Humanized mice for immune system investigation: Progress, promise and challenges
The Jackson Laboratory, 600 Main Street, Bar Harbor, Maine 04609, USA. Nature Reviews Immunology
(Impact Factor: 34.99).
10/2012; 12(11):786-98. DOI: 10.1038/nri3311
Significant advances in our understanding of the in vivo functions of human cells and tissues and the human immune system have resulted from the development of 'humanized' mouse strains that are based on severely immunodeficient mice with mutations in the interleukin-2 receptor common γ-chain locus. These mouse strains support the engraftment of a functional human immune system and permit detailed analyses of human immune biology, development and functions. In this Review, we discuss recent advances in the development and utilization of humanized mice, the lessons learnt, the remaining challenges and the promise of using humanized mice for the in vivo study of human immunology.
Figures in this publication
Available from: Falk Nimmerjahn
- "While these models represent a major advance, they do not fully recapitulate the genetic diversity of the human Fc-receptor system and rely on triggering effector functions through mouse immune cells. As an alternative to transgenic mice, humanized mouse models, in which the human immune system is grafted onto immunodeficient mouse backgrounds, such as NOD/SCID/gc or Rag2/gc knockout mice, have been developed and represent valuable in vivo model systems to study the interaction of human pathogens with the human immune system (Bournazos et al., 2014; Halper-Stromberg et al., 2014; Horwitz et al., 2013; Shultz et al., 2012). With respect to studying human (auto)antibody activity in humanized mice, however, the presence of mouse activating Fcg receptors, which can interact with different human IgG subclasses , represents a major caveat (Lux and Nimmerjahn, 2013; Lux et al., 2014). "
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ABSTRACT: Immunoglobulin G (IgG) antibodies are major drivers of autoimmune pathology, but they are also used in the form of intravenous IgG (IVIg) therapy to suppress autoantibody activity. To identify the pathways underlying human autoantibody and IVIg activity, we established a humanized mouse model of an autoantibody-dependent autoimmune disease responding to treatment with IVIg preparations. We show that the human IgG subclass strongly impacts autoantibody activity and that the Fc-receptor genotype of the human donor immune system further modulates autoantibody activity. Human mononuclear phagocytes were responsible for autoantibody activity, and IVIg therapy was able to suppress disease pathology in an Fc-fragment-dependent manner. While highly sialylated IgG glycovariants were essential for IVIg activity, it was independent of the Fc-receptor genotype and did not result in a general block of activating or the neonatal Fc-receptor. These findings may help in the development of strategies to block autoantibody and enhance therapeutic IVIg activity in humans.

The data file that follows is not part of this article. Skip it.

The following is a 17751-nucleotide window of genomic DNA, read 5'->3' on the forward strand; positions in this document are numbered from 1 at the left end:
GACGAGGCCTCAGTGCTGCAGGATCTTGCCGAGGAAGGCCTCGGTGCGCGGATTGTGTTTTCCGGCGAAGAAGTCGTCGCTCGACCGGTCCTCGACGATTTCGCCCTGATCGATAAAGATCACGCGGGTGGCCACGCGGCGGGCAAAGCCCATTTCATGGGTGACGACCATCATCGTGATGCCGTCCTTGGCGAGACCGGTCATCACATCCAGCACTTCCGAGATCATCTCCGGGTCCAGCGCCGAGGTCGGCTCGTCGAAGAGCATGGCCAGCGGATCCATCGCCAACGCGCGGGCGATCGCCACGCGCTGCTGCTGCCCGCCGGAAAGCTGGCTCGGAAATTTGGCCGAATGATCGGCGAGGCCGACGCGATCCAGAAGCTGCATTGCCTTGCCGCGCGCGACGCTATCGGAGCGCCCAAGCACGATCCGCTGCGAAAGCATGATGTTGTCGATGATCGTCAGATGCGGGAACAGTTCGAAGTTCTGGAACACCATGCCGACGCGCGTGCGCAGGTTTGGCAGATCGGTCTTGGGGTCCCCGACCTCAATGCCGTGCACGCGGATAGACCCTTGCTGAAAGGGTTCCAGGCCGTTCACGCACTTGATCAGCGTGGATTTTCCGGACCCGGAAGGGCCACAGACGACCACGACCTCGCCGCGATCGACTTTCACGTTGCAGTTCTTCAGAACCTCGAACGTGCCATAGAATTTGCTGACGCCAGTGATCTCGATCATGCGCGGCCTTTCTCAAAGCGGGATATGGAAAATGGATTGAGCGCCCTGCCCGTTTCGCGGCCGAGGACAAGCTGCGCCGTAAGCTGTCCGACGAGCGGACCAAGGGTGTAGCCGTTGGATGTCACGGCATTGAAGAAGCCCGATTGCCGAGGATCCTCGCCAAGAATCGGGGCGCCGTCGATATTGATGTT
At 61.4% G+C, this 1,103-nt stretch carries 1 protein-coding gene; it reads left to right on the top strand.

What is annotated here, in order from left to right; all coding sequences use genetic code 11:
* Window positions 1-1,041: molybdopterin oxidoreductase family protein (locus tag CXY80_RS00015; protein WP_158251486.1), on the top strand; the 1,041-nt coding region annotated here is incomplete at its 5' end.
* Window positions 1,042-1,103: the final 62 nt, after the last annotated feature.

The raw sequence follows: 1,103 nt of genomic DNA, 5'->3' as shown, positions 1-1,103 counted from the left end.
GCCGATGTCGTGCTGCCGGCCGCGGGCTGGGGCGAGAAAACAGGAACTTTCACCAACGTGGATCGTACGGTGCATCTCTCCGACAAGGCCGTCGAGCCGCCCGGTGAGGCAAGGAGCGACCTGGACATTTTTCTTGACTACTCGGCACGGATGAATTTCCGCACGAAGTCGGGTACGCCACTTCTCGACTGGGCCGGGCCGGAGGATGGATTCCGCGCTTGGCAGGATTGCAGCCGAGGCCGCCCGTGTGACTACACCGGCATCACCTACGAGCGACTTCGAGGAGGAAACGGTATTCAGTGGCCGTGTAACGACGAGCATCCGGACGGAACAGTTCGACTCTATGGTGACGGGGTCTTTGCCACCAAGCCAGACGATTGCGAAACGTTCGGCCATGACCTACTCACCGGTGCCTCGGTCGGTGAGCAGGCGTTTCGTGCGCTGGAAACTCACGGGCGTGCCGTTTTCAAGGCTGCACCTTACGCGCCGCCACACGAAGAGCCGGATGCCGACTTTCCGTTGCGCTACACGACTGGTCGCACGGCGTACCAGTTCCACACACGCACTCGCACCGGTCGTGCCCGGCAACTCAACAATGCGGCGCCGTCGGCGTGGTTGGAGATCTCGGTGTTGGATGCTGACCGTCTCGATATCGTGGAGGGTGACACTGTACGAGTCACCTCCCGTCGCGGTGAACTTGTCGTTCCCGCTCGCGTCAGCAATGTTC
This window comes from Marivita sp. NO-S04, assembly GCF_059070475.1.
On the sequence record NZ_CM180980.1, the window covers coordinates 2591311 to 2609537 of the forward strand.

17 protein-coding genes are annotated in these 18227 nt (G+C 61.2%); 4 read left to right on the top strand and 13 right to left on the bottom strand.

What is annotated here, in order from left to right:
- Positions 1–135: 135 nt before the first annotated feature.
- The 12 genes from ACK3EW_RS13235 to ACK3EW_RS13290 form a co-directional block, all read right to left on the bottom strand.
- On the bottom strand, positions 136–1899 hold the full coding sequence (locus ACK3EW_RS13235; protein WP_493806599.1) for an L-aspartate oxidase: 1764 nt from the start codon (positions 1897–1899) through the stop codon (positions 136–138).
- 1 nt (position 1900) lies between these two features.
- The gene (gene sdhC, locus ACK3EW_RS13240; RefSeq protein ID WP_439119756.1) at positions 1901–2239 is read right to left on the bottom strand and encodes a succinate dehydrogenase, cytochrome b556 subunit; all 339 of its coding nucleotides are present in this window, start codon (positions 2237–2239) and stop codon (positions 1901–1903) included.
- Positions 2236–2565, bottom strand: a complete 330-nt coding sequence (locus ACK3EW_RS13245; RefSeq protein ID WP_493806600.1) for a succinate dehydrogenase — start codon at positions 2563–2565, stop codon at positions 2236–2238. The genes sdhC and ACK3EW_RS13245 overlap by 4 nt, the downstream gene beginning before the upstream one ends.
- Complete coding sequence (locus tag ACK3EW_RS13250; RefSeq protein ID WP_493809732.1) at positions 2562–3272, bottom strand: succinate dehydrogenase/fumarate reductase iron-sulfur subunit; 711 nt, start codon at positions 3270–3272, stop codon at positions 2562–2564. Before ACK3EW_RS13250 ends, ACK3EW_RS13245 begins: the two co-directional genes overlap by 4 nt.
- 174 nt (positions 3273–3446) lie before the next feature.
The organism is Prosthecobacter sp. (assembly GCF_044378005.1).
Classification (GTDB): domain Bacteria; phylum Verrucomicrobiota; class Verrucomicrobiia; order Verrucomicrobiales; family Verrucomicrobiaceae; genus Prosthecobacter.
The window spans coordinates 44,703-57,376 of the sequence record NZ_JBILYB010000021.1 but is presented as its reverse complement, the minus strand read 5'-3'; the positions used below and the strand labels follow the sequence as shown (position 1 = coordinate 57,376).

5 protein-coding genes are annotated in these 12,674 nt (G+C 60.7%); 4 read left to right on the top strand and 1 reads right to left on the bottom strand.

Cell Reports 10/2015; 13(3). DOI:10.1016/j.celrep.2015.09.013 · 8.36 Impact Factor
Available from: Ignacio Anegon
- "Mouse models humanized for components of the immune system (HIS) are based on the xenotransplantation of tissues supporting longterm production of human hematopoietic cells into permissive, immuno-deficient animals. Strategies to generate HIS mice have been largely optimized over the past three decades (Shultz et al. 2012). Despite residual limitations, HIS mice are seen as attractive platforms to perform prospective in vivo analysis of human leucocyte ontogeny, function and reactivity in preclinical settings. "
Transgenic Research 09/2015; DOI:10.1007/s11248-015-9904-6 · 2.32 Impact Factor
- "Immunodeficient mice that have been engrafted with human primary hematopoietic cells and tissues generating a functional human immune system in these mice are well-established examples of humanized mice. These models have been successfully used to investigate infectious diseases, autoimmune disorders, and tumors (Shultz et al., 2012). "
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ABSTRACT: Many well-defined animal models for human disease are employed in modern preclinical and pathophysiology-driven research. However, the scientific community across all fields of modern biomedicine has become aware of weaknesses in current preclinical animal modeling. Here, we have outlined several strategies that have already been set into
action to overcome the translational gap that is common to all current preclinical modeling of human disease.
Principles of Translational Science in Medicine - From Bench to Bedside, 2nd Ed. edited by Martin Wehling, 04/2015: chapter Animal Models: Value and Translational Potency: pages 83 - 90; Academic Press., ISBN: 978-0-12-800721-1
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